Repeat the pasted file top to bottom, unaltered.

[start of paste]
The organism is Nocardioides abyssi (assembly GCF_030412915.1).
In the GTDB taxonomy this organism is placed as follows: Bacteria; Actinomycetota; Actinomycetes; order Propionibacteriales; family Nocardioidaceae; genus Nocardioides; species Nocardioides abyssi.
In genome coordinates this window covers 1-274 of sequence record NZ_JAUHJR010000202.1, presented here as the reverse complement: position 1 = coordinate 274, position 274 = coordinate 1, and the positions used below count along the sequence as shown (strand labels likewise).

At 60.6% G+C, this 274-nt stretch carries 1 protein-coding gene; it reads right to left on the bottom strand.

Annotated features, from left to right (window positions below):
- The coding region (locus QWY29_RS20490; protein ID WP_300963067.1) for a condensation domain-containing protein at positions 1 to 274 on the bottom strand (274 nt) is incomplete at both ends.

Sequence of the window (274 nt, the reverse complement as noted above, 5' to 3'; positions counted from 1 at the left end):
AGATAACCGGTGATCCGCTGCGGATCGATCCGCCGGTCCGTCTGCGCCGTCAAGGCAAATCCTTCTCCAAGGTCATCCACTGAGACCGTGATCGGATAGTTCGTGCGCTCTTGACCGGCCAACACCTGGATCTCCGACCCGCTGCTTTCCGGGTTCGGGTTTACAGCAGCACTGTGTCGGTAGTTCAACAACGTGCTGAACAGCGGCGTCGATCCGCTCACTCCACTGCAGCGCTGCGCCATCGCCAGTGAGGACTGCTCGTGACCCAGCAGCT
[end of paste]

The organism is Nocardioides abyssi (assembly GCF_030412915.1).
In the GTDB taxonomy this organism is placed as follows: Bacteria; Actinomycetota; Actinomycetes; order Propionibacteriales; family Nocardioidaceae; genus Nocardioides; species Nocardioides abyssi.
In genome coordinates this window covers 1-274 of sequence record NZ_JAUHJR010000202.1, presented here as the reverse complement: position 1 = coordinate 274, position 274 = coordinate 1, and the positions used below count along the sequence as shown (strand labels likewise).

At 60.6% G+C, this 274-nt stretch carries 1 protein-coding gene; it reads right to left on the bottom strand.

Annotated features, from left to right (window positions below):
- The coding region (locus QWY29_RS20490; protein ID WP_300963067.1) for a condensation domain-containing protein at positions 1 to 274 on the bottom strand (274 nt) is incomplete at both ends.

Sequence of the window (274 nt, the reverse complement as noted above, 5' to 3'; positions counted from 1 at the left end):
AGATAACCGGTGATCCGCTGCGGATCGATCCGCCGGTCCGTCTGCGCCGTCAAGGCAAATCCTTCTCCAAGGTCATCCACTGAGACCGTGATCGGATAGTTCGTGCGCTCTTGACCGGCCAACACCTGGATCTCCGACCCGCTGCTTTCCGGGTTCGGGTTTACAGCAGCACTGTGTCGGTAGTTCAACAACGTGCTGAACAGCGGCGTCGATCCGCTCACTCCACTGCAGCGCTGCGCCATCGCCAGTGAGGACTGCTCGTGACCCAGCAGCT